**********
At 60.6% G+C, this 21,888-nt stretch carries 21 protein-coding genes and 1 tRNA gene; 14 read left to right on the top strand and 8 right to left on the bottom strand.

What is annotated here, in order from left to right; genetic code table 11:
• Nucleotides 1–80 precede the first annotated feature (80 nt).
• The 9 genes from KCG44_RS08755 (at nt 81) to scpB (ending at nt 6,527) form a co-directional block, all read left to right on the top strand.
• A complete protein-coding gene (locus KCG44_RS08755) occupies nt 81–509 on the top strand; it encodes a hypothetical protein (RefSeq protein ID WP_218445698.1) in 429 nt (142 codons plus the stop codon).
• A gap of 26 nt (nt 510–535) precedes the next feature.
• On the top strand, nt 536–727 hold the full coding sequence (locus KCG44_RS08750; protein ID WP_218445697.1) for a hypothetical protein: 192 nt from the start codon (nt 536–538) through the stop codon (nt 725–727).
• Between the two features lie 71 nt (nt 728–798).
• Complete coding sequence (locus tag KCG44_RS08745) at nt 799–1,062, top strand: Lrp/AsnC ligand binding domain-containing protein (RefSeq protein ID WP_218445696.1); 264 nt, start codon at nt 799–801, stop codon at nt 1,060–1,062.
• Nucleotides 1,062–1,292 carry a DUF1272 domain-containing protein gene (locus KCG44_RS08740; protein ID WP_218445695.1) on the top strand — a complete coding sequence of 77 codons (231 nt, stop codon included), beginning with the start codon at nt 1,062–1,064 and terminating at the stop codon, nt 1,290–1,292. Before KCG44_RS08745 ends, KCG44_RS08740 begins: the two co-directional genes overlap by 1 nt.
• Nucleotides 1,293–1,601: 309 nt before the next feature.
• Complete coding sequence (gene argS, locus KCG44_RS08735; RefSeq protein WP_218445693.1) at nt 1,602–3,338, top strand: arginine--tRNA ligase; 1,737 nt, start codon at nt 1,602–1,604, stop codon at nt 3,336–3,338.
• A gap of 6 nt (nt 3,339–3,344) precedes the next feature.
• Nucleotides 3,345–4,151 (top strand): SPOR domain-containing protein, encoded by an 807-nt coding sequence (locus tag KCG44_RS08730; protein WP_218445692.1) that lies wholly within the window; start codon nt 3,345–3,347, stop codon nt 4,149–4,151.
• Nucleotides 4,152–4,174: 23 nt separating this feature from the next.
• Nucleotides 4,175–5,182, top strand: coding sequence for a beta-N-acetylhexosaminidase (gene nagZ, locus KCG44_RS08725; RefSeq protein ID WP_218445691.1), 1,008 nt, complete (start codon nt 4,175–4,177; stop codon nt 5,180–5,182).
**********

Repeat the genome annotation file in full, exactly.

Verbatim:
At 60.6% G+C, this 21,888-nt stretch carries 21 protein-coding genes and 1 tRNA gene; 14 read left to right on the top strand and 8 right to left on the bottom strand.

What is annotated here, in order from left to right; genetic code table 11:
• Nucleotides 1–80 precede the first annotated feature (80 nt).
• The 9 genes from KCG44_RS08755 (at nt 81) to scpB (ending at nt 6,527) form a co-directional block, all read left to right on the top strand.
• A complete protein-coding gene (locus KCG44_RS08755) occupies nt 81–509 on the top strand; it encodes a hypothetical protein (RefSeq protein ID WP_218445698.1) in 429 nt (142 codons plus the stop codon).
• A gap of 26 nt (nt 510–535) precedes the next feature.
• On the top strand, nt 536–727 hold the full coding sequence (locus KCG44_RS08750; protein ID WP_218445697.1) for a hypothetical protein: 192 nt from the start codon (nt 536–538) through the stop codon (nt 725–727).
• Between the two features lie 71 nt (nt 728–798).
• Complete coding sequence (locus tag KCG44_RS08745) at nt 799–1,062, top strand: Lrp/AsnC ligand binding domain-containing protein (RefSeq protein ID WP_218445696.1); 264 nt, start codon at nt 799–801, stop codon at nt 1,060–1,062.
• Nucleotides 1,062–1,292 carry a DUF1272 domain-containing protein gene (locus KCG44_RS08740; protein ID WP_218445695.1) on the top strand — a complete coding sequence of 77 codons (231 nt, stop codon included), beginning with the start codon at nt 1,062–1,064 and terminating at the stop codon, nt 1,290–1,292. Before KCG44_RS08745 ends, KCG44_RS08740 begins: the two co-directional genes overlap by 1 nt.
• Nucleotides 1,293–1,601: 309 nt before the next feature.
• Complete coding sequence (gene argS, locus KCG44_RS08735; RefSeq protein WP_218445693.1) at nt 1,602–3,338, top strand: arginine--tRNA ligase; 1,737 nt, start codon at nt 1,602–1,604, stop codon at nt 3,336–3,338.
• A gap of 6 nt (nt 3,339–3,344) precedes the next feature.
• Nucleotides 3,345–4,151 (top strand): SPOR domain-containing protein, encoded by an 807-nt coding sequence (locus tag KCG44_RS08730; protein WP_218445692.1) that lies wholly within the window; start codon nt 3,345–3,347, stop codon nt 4,149–4,151.
• Nucleotides 4,152–4,174: 23 nt separating this feature from the next.
• Nucleotides 4,175–5,182, top strand: coding sequence for a beta-N-acetylhexosaminidase (gene nagZ, locus KCG44_RS08725; RefSeq protein ID WP_218445691.1), 1,008 nt, complete (start codon nt 4,175–4,177; stop codon nt 5,180–5,182).